Written by Beth Downey

Below you will see two logos. They’re remarkably similar. I have no idea which logo was produced first so I have no idea who copied whom. But to use the exact same fonts and everything – that’s super blatant.

consumer financial protection bureau

chancelight logo

This is an example of why you should know your logo designer as well as why he/she should show you preliminary sketches of the initial design concepts. Sure, there are a host of websites that give the option to buy a logo for the alarming low price of $5, but the reality is if a logo is being sold for five bucks, odds are that designer is in no way spending enough time on a project to provide a client with an original piece of art. That old adage “you get what you pay for” applies.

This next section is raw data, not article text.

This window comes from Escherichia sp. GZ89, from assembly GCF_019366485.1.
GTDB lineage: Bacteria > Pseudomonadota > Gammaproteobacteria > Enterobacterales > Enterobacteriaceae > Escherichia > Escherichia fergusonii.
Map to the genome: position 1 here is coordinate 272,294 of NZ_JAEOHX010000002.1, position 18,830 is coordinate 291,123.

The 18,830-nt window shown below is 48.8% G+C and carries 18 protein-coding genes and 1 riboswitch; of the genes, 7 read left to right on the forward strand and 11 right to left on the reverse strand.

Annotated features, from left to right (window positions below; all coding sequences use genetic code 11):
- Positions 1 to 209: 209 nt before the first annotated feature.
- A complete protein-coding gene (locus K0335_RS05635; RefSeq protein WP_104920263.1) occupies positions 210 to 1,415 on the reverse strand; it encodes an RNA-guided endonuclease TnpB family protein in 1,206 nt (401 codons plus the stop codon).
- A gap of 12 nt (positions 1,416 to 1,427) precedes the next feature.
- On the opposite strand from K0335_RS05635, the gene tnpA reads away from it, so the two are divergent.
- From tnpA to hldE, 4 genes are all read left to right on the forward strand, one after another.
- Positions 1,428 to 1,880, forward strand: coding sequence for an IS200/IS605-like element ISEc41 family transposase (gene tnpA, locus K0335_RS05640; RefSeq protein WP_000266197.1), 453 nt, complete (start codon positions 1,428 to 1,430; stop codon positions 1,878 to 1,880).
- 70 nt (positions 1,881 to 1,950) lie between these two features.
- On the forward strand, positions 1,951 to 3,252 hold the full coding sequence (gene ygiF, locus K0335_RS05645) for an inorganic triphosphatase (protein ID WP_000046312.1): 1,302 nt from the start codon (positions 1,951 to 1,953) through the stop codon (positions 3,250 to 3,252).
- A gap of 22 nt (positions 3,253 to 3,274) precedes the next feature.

The legal ramifications

Once you hire a logo designer to create an “original” mark for you, and they rip off someone else’s work – if that work is copyrighted – and you place it on your business cards, letterhead, envelopes, web property, etc. you (or your company) could be the one named in the lawsuit because you purchased it and you own it.

“Let the buyer beware”

This is sound consumer advice that applies to digital goods as much as it applies to physical products. And the irony is not lost that the Consumer Financial Protection Bureau is a part of this.